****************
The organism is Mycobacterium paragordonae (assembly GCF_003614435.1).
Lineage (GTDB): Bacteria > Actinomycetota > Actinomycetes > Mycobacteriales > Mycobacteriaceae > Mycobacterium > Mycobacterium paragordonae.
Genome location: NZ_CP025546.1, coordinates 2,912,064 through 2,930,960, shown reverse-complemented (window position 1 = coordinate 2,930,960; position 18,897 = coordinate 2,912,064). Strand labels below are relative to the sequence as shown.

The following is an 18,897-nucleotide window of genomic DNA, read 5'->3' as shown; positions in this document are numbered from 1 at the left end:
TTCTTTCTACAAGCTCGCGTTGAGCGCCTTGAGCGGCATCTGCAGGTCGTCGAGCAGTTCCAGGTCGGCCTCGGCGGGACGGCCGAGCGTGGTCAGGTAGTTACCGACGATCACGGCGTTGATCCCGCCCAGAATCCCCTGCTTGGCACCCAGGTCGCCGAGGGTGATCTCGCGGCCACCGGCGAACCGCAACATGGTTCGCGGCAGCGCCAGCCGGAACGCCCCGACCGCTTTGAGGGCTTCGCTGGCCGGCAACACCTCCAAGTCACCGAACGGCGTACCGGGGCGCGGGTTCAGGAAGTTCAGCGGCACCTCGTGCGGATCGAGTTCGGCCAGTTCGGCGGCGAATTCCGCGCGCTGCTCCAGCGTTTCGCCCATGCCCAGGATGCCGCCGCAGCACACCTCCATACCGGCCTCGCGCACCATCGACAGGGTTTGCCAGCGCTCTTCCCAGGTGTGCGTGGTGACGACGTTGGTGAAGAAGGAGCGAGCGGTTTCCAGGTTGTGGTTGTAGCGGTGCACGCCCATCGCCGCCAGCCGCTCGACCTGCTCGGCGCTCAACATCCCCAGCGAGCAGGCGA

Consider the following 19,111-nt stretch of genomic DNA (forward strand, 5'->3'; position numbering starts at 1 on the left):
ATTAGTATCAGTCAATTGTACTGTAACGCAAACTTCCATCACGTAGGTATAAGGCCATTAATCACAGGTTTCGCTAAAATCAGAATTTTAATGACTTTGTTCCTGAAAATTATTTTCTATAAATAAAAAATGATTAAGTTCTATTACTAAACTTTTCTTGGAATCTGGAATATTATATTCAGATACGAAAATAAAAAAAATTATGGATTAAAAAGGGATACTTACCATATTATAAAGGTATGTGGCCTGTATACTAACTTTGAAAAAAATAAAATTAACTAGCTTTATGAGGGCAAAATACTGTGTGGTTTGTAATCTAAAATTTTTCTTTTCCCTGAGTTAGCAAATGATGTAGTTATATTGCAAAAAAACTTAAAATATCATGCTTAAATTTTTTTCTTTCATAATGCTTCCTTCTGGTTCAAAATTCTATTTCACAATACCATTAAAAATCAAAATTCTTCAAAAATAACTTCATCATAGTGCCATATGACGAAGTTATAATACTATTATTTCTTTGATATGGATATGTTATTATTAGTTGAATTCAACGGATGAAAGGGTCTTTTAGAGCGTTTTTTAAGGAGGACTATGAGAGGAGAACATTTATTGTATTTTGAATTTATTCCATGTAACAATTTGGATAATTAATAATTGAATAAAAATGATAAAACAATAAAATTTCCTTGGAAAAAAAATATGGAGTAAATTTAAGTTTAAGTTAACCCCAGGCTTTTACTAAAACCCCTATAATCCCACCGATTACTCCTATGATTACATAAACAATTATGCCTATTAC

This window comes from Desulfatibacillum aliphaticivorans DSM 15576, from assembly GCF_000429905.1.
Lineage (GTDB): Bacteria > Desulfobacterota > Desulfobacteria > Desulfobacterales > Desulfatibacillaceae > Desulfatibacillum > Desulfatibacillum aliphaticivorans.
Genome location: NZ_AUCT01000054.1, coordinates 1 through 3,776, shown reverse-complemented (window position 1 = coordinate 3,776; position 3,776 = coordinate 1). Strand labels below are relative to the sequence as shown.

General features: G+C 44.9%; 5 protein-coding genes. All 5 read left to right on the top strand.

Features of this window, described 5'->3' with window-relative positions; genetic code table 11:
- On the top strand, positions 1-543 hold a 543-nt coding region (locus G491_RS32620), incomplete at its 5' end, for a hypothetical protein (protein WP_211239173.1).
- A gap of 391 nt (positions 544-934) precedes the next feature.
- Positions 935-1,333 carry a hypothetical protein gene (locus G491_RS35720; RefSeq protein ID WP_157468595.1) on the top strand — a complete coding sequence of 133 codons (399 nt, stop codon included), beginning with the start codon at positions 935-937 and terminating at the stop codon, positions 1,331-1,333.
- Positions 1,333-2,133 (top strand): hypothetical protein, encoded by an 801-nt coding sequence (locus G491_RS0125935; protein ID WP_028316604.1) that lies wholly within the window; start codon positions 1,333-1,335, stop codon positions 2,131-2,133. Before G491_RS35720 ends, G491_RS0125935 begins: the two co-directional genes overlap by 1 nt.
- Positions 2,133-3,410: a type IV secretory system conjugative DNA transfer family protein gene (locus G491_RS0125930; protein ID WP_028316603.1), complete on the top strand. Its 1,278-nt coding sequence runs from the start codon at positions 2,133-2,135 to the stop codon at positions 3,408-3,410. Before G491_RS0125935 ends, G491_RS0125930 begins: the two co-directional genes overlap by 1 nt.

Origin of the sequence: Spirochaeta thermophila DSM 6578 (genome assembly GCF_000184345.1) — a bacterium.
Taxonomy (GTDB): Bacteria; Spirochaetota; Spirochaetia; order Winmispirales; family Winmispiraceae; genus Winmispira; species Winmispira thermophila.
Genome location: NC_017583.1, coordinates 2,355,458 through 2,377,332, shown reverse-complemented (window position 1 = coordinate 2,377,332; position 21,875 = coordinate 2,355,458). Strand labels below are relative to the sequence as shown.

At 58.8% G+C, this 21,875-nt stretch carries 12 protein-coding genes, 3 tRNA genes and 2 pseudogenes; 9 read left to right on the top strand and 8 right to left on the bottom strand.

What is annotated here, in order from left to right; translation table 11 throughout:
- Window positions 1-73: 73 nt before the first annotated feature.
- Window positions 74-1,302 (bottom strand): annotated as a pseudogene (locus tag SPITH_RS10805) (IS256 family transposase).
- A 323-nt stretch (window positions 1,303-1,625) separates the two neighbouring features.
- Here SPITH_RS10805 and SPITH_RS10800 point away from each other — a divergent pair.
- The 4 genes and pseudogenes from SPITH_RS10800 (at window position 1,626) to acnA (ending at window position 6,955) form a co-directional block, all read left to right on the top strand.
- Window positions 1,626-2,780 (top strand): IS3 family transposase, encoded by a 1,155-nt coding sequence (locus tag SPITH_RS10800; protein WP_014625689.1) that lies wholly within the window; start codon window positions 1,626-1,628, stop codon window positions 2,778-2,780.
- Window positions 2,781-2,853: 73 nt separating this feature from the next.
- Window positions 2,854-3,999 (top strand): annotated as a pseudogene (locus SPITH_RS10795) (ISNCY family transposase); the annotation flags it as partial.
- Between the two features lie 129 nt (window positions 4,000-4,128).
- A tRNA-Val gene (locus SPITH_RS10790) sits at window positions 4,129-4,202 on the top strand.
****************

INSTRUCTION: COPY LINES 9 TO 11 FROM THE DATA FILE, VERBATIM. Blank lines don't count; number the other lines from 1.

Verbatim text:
Lineage (GTDB): Bacteria > Desulfobacterota > Desulfobacteria > Desulfobacterales > Desulfatibacillaceae > Desulfatibacillum > Desulfatibacillum aliphaticivorans.
Genome location: NZ_AUCT01000054.1, coordinates 1 through 3,776, shown reverse-complemented (window position 1 = coordinate 3,776; position 3,776 = coordinate 1). Strand labels below are relative to the sequence as shown.

General features: G+C 44.9%; 5 protein-coding genes. All 5 read left to right on the top strand.